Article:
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Review of The Jewish Annotated New Testament — 2 Comments

  1. Thank you for your interesting comments.

    There is also another book which might well be worth having alongside Michael Brown’s book and that is Donald Hagner’s ‘The Jewish Reclamation of Jesus: An Analysis and Critque of Modern Jewish Study of Jesus‘. I found Hagner’s book gives a useful survey of Jewish scholar’s attitudes to Jesus of Nazareth.

    Hagner, writing toward the close of his preface tells us “Although I have tried to be fair and honest, I realise the book will probably frustrate Jewish readers in the same way that many Jewish books on Jesus frustrate me. There is perhaps no way around this. But it does remain important for us to keep listening to each other despite our differences. As an example of the attitude needed, I would like, if I may be permitted, to refer to that great Jewsih scholar the late Samuel Sandmel, who, when I told him of this project a few years ago, although he knew my perspective as an evangelical Christian and that his own writing on Jesus would be criticized, nevertheless encouraged me to complete the work and to publish it.”

    “… There is perhaps no way around this…” is worth noting and paying particular attention – we so often come to a study of Jesus from past convictions. I often wish that were not the case and that we could approach such a study from a purely scientific perspective, willing to change our opinions based on fact alone – but then again there is a whole literature on such a method…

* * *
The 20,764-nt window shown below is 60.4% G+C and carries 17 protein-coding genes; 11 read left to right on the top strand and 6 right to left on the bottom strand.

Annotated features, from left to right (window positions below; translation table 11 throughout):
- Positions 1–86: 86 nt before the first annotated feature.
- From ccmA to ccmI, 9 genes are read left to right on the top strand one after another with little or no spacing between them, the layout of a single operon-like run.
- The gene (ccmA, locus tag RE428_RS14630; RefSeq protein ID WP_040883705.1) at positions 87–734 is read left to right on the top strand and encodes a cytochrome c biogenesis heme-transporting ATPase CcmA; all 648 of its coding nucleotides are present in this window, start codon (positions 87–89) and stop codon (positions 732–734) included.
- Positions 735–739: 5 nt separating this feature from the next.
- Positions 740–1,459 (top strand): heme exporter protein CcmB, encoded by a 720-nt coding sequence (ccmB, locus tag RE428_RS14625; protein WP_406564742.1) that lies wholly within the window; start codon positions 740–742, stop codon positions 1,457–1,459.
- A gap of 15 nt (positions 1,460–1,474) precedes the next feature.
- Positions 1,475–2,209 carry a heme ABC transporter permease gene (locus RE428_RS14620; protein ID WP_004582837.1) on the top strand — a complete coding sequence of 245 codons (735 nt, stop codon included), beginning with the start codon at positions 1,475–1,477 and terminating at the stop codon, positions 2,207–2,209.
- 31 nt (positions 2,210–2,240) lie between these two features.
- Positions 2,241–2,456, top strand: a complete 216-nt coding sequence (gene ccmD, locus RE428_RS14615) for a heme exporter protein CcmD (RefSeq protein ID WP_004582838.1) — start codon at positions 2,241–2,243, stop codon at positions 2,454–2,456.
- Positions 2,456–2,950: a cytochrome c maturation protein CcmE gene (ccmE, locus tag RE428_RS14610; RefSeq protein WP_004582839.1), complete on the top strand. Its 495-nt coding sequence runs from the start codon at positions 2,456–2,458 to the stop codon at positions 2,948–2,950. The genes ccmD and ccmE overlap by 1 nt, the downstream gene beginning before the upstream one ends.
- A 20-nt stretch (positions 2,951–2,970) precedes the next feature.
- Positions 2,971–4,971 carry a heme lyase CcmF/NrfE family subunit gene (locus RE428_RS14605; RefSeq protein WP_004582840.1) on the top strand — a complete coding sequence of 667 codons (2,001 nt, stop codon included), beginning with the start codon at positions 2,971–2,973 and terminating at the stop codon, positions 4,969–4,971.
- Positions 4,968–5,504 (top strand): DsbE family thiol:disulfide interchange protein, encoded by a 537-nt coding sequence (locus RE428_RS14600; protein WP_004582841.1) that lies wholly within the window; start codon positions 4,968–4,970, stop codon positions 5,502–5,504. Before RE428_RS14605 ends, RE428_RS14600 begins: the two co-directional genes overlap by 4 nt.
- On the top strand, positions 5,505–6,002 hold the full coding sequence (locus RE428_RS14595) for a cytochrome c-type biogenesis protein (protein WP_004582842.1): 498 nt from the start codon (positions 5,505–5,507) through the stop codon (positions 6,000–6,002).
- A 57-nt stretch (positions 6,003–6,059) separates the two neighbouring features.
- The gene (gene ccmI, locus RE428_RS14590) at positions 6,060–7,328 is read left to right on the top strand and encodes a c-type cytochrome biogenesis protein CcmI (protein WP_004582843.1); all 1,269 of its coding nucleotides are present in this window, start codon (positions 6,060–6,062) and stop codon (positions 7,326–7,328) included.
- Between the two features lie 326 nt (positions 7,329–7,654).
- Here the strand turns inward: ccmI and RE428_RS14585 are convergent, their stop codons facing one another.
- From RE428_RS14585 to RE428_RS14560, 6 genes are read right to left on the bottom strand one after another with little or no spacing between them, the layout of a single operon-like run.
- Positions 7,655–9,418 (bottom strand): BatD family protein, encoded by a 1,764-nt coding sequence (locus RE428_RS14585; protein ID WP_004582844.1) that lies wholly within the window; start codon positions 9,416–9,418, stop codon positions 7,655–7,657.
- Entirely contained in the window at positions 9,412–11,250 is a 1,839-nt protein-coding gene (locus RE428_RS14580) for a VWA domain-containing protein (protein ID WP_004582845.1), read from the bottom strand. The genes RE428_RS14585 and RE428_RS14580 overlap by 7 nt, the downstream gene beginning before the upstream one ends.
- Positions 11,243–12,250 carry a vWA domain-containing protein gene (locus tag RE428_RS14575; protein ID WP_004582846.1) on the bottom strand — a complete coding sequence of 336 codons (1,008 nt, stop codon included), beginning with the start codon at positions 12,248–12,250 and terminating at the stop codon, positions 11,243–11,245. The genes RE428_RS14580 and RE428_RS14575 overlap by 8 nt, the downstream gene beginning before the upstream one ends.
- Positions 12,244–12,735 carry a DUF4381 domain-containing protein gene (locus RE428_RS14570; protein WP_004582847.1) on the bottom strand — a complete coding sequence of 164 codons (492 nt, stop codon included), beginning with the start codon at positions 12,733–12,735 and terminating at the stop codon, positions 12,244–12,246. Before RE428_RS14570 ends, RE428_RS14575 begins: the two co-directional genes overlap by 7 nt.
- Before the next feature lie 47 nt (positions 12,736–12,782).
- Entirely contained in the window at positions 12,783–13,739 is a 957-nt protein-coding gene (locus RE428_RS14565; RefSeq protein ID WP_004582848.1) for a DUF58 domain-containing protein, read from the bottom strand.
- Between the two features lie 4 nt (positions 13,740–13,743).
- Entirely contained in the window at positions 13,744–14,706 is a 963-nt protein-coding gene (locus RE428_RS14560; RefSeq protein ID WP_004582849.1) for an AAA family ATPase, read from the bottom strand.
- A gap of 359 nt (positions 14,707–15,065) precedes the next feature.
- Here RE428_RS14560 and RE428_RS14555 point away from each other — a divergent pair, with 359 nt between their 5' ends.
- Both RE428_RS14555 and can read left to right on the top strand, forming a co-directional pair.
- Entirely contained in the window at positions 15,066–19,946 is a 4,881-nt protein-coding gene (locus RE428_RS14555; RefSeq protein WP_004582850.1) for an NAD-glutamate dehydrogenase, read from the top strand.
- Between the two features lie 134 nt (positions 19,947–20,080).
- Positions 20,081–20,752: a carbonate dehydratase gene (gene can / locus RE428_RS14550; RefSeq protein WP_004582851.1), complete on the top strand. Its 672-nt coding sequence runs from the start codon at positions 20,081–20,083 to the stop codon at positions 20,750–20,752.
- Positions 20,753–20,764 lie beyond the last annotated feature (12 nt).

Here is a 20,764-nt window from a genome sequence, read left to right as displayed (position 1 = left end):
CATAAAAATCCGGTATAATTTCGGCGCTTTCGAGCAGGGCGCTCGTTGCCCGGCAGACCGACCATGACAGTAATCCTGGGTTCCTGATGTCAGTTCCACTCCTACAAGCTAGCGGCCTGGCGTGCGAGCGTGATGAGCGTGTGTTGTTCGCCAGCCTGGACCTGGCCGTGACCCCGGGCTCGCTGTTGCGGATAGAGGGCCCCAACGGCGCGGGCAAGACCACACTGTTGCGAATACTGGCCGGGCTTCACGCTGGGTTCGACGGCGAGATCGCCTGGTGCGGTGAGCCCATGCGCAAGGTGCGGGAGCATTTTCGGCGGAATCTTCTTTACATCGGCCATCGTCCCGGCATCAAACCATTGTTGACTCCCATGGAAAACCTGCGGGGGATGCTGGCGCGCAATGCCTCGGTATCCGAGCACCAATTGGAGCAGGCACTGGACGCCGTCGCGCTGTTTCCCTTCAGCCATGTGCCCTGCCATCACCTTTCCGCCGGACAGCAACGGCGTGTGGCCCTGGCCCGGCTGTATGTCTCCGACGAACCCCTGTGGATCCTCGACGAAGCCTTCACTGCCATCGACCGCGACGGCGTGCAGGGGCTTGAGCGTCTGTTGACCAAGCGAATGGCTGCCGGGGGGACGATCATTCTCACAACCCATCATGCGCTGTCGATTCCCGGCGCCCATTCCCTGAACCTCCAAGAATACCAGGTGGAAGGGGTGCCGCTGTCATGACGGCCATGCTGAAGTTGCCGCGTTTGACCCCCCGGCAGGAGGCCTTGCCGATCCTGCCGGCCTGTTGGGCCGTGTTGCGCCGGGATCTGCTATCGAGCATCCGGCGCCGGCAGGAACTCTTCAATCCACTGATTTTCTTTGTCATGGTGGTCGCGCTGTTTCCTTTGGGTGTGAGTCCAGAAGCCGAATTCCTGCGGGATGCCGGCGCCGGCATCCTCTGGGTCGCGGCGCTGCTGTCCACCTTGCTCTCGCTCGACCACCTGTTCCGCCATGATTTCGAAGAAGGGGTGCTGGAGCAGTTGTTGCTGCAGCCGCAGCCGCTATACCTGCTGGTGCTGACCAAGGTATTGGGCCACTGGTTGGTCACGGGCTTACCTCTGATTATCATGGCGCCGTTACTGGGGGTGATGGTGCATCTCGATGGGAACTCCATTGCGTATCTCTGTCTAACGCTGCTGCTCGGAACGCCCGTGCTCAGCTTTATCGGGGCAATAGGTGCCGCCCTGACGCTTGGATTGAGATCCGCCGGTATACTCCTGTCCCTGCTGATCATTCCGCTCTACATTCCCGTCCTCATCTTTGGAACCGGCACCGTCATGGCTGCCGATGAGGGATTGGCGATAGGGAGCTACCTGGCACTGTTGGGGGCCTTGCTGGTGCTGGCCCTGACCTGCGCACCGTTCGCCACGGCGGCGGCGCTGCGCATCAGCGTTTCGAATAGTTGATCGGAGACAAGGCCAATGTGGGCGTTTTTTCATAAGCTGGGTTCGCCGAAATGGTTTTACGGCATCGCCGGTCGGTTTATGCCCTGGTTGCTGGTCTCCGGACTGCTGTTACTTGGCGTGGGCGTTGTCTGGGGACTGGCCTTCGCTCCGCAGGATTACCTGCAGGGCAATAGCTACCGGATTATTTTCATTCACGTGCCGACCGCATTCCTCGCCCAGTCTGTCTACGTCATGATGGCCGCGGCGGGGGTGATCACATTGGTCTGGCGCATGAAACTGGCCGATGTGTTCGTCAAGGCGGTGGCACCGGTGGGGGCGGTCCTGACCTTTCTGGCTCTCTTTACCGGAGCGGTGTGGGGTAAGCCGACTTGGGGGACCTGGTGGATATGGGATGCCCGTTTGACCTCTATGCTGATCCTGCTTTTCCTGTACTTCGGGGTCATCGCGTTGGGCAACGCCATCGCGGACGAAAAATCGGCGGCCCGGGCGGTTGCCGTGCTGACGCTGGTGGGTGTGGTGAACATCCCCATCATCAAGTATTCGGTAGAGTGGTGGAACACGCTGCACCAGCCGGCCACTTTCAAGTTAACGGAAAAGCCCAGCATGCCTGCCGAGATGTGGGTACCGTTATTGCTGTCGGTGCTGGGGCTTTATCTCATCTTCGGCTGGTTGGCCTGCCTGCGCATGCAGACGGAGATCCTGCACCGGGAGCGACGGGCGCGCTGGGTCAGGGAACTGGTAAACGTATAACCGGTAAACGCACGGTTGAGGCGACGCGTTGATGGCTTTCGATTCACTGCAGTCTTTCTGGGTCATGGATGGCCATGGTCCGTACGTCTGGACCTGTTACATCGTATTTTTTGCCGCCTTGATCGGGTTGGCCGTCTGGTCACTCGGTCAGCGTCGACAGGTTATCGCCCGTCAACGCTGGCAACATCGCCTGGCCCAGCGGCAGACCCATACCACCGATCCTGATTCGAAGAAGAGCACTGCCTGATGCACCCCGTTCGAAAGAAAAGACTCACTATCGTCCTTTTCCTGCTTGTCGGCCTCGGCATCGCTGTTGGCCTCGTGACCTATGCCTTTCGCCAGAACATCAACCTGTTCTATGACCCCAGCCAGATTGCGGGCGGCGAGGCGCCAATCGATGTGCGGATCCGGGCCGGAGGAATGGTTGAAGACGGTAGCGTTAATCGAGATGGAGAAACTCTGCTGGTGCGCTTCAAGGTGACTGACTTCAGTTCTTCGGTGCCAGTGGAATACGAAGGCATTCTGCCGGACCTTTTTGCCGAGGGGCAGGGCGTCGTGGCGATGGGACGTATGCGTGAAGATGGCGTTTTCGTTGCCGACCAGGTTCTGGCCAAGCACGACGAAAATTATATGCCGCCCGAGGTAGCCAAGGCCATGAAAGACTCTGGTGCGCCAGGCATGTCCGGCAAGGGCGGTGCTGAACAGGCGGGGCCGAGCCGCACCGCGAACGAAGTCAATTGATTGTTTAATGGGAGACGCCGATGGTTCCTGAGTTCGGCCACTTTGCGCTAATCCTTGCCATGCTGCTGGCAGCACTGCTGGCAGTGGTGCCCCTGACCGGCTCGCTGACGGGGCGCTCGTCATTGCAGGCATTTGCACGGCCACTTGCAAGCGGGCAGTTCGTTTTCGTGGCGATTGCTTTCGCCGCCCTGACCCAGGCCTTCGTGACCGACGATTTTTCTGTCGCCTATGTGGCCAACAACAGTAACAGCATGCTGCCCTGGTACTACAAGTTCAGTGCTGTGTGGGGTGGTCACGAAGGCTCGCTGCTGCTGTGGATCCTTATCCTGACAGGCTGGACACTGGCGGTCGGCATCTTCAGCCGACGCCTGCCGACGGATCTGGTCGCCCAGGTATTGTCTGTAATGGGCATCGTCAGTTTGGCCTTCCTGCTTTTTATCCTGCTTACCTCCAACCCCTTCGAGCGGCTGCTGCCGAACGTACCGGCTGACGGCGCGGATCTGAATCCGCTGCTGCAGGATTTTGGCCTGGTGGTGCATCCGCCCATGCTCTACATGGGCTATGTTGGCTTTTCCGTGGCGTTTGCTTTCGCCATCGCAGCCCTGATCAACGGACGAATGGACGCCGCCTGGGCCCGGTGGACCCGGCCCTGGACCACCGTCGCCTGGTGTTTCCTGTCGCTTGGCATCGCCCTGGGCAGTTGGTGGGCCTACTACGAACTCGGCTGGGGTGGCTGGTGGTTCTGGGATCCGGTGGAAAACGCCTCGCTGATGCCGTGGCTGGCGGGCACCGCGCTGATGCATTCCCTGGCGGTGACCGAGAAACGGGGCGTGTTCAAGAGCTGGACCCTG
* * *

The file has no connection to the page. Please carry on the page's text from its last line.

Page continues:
I look forward to reading ‘The Jewish Annotated New Testament’ as I lack in-depth knowledge of that particular area. Having studied many works on the Historical Jesus for sixty years I am still perplexed – I suppose mostly regarding the sudden and very early view of Jesus as equal to God and am hoping some light may be shed on that aspect from a Jewish viewpoint. Perhaps a return once again to Hurtado’s two books on the question will assist my mmemory.

  2. Thank you for the review. I had been looking for a non messianic edition of the Christian Bible with commentary by reputable Jewish scholars, so this was helpful. I was familiar with Amy Jill Levine, and have always found her even handed and respectful of her subject, though I was not familiar with Marc Zvi Brettler. I purchased and read this edition and found it absorbing, scholarly and fair.

    By the way, my understanding is that in the first century Judaism, when a couple contracted marriage, they lived apart for a year while the husband set up house.. It was the first phase of the marriage, a fully committed arrangement that would have required divorce to dissolve. So, I do not find this book’s translation of Matthew 1:18 quite so puzzling. Perhaps ‘coming together’ in this case would have referred to the second phase of marriage, i.e. cohabitation.

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